Editorial: Cutting Chicago’s Gordian knot
Editorials August 30, 2012 8:00PM
10-16-01 Sears Tower and circle interchange from UIC university center.......Rich Hein/Sun-Times
Updated: October 1, 2012 5:46PM
Almost nothing blots out our other troubles as readily as an unrelenting traffic jam.
As we crawl along, cursing those who cut into lanes ahead of us or poke along too slowly, we momentarily forget the rest of the ills to which urban life is heir.
So it’s with conflicting emotions that we saw traffic engineers’ preliminary ideas Thursday for attempting to unscramble the notorious downtown interchange not-so-lovingly nicknamed the Spaghetti Bowl.
The confluence of the Dan Ryan, Kennedy and Eisenhower expressways and Congress Parkway is an interweaving of narrow, curving ramps that slows down traffic so effectively it might as well be constructed of molasses.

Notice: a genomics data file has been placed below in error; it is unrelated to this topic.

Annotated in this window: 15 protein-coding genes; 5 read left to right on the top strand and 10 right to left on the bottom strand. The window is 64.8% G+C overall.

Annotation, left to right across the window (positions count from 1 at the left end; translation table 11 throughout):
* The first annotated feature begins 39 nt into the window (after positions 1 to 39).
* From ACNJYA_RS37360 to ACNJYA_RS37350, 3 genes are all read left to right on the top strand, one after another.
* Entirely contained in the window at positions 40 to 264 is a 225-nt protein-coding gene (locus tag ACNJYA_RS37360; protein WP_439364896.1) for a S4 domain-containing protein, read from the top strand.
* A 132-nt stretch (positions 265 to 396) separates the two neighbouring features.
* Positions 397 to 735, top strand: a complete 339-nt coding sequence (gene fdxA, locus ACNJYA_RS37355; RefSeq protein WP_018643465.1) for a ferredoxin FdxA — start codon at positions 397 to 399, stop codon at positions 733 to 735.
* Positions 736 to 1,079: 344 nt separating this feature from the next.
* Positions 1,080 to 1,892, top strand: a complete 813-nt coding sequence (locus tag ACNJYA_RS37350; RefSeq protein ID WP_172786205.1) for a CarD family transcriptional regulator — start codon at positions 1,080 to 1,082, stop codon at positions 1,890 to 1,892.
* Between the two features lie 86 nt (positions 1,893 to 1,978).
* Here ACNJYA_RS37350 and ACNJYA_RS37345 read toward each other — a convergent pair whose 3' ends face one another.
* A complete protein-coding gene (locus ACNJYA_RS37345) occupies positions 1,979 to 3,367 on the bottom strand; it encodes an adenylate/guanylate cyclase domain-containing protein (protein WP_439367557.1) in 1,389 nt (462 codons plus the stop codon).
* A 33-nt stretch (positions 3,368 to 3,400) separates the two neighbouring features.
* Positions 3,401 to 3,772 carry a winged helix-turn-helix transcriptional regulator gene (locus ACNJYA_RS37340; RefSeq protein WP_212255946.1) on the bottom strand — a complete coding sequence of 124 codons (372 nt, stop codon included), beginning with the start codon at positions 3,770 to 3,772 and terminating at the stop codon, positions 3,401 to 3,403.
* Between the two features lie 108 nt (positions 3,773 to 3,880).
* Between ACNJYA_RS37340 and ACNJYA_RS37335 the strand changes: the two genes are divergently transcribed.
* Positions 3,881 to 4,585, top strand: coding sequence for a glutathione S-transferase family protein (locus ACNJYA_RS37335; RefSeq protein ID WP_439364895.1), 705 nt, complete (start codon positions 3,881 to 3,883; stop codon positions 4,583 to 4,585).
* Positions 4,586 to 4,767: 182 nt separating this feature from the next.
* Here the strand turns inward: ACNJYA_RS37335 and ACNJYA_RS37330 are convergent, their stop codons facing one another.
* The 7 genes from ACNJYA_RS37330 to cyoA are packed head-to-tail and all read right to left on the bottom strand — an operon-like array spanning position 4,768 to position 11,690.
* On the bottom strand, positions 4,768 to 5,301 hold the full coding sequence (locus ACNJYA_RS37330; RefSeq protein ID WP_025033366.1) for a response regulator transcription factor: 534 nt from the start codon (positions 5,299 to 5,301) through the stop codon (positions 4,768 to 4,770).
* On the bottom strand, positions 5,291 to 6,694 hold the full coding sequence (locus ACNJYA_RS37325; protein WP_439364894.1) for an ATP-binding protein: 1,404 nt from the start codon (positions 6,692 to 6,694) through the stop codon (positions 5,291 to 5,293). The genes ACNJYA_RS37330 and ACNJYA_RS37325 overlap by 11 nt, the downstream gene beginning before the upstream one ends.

In fact, surviving the 50-year-old Circle — widely believed to be the world’s only interchange ever to have a university campus named after it — can be a point of painful civic pride, like attending a lifetime of Cubs’ openers.
Other much-maligned traffic traps have come and gone. The Lake Shore Drive “S” curve. The Hillside Strangler. The Skyway Split.
But the Circle lives on, taking up 25 million hours of our time each year. In 2010, it was rated the worst bottleneck in the United States. And that was before recent rate hikes on the tollway steered even more trucks onto the expressways.
If engineers do manage to fix the Circle, we’ll probably feel like the ancient Phrygians when Alexander the Great cut their Gordian knot.
What, we’ll ask, will we do with our time now?